In order to compute the distance between the two datasets, it's necessary to be able to compute the item-item distance between one MNIST item and one Fashion-MNIST item. Computing the distance between the numeric pixel predictor values (often called "features" in ML terminology) is not difficult. The most common technique is to use Euclidean distance. For example, if there were only three pixel values per image, and an MNIST item's pixel values were (25, 0, 100) and a Fashion-MNIST item's pixel vales were (30, 8, 96) then the Euclidean distance between the features, ignoring the class labels, is:

d = sqrt[(25 - 30)^2 + (0 - 8)^2 + (100 - 96)^2)] 
  = sqrt(25 + 64 + 16)
  = sqrt(105)
  = 10.25

Computing the Distance Between Class Labels
Unlike numeric data, computing the distance between the non-numeric class labels is not so easy. One approach is to use the Earth Mover's Distance (EMD), also known as the 1-Wasserstein distance. The key idea is to compute the distance between the distributions of the class labels in a way that's analogous to shoveling dirt from several piles into several holes. The technique is best explained by example. See Figure 2.

Figure 2: Calculating the Earth Mover's Distance / 1-Wasserstein Distance.
[Click on image for larger view.] Figure 2: Calculating the Earth Mover's Distance / 1-Wasserstein Distance.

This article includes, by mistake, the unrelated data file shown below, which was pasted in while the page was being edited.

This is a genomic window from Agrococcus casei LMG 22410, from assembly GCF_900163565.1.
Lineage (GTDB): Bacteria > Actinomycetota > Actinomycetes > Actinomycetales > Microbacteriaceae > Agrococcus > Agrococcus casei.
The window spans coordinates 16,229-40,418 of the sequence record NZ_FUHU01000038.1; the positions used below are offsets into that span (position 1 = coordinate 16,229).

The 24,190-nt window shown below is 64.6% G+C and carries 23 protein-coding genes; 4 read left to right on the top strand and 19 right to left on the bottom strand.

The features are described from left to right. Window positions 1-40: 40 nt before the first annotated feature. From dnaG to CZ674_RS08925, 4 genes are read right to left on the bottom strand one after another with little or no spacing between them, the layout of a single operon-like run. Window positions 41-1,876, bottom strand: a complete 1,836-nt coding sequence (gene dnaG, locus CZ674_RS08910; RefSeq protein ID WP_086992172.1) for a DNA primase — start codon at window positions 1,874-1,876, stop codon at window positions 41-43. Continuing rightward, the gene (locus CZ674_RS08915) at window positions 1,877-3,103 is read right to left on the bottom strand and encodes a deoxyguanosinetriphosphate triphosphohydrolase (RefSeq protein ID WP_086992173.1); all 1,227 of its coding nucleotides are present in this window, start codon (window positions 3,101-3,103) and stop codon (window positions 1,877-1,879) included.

Suppose you have two different bizarre dice, each with seven sides labeled "0" through "6". For reasons that will be explained shortly, call the first dice "dirt" and the second dice "holes". You roll the first dirt dice many times and get 20% "0", 10% "1", 30% "4", 40% "6", and 0% for the other three sides. Next, you roll the second holes dice many times and get 50% "1", 30% "2", 20% "4", and 0% for the other four sides. The two frequency distributions are probability distributions because the area of the bars in their graphs sums to 1.

The EMD / 1-Wasserstein distance calculation is a specific type of problem known more generally as OT for "optimal transport". The EMD / 1-Wasserstein distance is the minimal amount of work needed to move the dirt distribution to the holes distribution. Work is defined as the amount of the dirt moved (called flow) times the distance moved. To explain the EMD calculation, the bars in the dirt distribution have been labeled A, B, C, D, and the bars in the holes distribution have been labeled R, S, T.

For this example, the EMD / 1-Wasserstein distance is 2.20 computed in six steps as shown in the bottom part of Figure 2. In words:

1. all 0.2 in A is moved to R, using up A, with R needing 0.3 more.
2. all 0.1 in B is moved to R, using up B, with R needing 0.2 more.
3. just 0.2 in C is moved to R, filling R, leaving 0.1 left in C.
4. all remaining 0.1 in C is moved to S, using up C, with S needing 0.2 more.
5. 0.2 in D is moved to S, filling S, leaving 0.2 left in D.